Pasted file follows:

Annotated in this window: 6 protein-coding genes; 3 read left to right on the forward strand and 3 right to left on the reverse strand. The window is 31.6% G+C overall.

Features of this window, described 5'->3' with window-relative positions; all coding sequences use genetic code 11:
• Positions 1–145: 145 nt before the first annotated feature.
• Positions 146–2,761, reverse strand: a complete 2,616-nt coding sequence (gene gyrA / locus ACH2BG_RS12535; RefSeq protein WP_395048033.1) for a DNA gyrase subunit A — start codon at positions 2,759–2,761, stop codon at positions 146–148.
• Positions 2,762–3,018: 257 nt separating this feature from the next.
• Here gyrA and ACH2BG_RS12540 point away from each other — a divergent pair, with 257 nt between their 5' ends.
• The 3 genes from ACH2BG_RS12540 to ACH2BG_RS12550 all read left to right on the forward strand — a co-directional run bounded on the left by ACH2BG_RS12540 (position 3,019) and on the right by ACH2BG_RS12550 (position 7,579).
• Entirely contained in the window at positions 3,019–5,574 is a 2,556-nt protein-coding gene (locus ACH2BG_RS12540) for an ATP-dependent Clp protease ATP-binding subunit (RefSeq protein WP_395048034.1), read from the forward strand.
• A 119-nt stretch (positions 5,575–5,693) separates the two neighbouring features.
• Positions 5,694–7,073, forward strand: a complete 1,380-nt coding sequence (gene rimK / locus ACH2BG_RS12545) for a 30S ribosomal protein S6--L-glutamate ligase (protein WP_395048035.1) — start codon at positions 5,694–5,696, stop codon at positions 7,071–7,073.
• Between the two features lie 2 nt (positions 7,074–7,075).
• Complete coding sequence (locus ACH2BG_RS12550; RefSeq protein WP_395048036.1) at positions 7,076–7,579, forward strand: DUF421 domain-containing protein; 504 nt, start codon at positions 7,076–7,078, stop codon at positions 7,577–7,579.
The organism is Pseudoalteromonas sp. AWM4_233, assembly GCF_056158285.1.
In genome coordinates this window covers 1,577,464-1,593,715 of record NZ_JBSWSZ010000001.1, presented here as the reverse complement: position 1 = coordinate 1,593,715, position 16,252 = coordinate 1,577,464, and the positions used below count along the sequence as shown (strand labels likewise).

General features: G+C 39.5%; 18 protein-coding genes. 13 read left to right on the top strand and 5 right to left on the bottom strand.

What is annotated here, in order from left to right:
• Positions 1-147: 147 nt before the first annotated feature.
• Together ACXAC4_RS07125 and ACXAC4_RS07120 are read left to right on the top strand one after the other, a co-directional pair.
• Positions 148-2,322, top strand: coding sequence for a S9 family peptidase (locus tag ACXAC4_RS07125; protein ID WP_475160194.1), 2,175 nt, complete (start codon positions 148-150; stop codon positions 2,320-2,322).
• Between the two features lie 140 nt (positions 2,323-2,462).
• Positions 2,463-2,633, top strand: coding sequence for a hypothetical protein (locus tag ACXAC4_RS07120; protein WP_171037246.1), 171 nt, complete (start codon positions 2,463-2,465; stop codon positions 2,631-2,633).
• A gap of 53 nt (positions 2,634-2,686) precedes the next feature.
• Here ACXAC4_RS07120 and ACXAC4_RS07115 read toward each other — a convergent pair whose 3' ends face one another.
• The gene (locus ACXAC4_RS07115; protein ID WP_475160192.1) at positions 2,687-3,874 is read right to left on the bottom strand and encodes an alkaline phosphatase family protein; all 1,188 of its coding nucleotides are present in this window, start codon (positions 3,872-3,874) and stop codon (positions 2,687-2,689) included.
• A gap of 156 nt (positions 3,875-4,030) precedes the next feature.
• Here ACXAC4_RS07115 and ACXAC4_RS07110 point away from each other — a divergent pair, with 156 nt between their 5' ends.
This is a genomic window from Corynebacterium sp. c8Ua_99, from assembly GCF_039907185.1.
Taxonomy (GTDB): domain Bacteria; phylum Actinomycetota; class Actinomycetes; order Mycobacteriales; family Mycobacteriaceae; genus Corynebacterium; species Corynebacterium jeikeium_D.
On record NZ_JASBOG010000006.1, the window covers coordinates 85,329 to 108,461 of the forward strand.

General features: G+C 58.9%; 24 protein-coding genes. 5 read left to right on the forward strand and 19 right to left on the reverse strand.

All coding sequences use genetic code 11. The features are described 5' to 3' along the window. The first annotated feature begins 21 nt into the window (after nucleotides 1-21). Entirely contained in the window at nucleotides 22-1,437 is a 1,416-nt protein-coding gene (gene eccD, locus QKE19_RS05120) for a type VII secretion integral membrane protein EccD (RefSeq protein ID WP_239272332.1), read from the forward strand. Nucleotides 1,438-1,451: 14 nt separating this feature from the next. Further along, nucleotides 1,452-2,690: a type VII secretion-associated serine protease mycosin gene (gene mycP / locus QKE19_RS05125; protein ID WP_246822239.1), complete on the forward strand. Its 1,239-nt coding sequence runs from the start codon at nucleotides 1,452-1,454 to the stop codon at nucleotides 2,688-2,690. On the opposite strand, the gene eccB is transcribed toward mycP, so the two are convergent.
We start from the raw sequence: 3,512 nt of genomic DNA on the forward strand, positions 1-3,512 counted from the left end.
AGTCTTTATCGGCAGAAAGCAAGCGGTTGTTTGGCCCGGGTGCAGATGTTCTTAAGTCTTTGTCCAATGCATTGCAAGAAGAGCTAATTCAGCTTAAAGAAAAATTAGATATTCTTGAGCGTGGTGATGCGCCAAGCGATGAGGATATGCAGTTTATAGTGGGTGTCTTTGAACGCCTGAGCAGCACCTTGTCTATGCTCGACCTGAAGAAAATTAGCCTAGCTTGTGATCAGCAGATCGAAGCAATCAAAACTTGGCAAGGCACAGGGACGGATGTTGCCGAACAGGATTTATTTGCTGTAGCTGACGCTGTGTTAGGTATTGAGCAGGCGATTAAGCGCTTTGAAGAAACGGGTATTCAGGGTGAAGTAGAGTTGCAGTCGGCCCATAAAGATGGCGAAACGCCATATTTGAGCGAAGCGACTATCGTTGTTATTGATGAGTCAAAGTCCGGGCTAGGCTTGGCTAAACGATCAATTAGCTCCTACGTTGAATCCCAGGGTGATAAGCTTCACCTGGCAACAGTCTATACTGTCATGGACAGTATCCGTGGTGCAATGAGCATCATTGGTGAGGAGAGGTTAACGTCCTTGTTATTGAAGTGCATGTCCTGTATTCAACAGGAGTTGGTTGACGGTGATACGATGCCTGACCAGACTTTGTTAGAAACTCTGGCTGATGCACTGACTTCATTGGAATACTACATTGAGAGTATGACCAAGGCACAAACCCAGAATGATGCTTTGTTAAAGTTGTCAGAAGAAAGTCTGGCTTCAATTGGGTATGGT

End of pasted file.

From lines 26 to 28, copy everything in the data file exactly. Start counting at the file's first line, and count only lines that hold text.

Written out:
• Here ACXAC4_RS07115 and ACXAC4_RS07110 point away from each other — a divergent pair, with 156 nt between their 5' ends.
This is a genomic window from Corynebacterium sp. c8Ua_99, from assembly GCF_039907185.1.
Taxonomy (GTDB): domain Bacteria; phylum Actinomycetota; class Actinomycetes; order Mycobacteriales; family Mycobacteriaceae; genus Corynebacterium; species Corynebacterium jeikeium_D.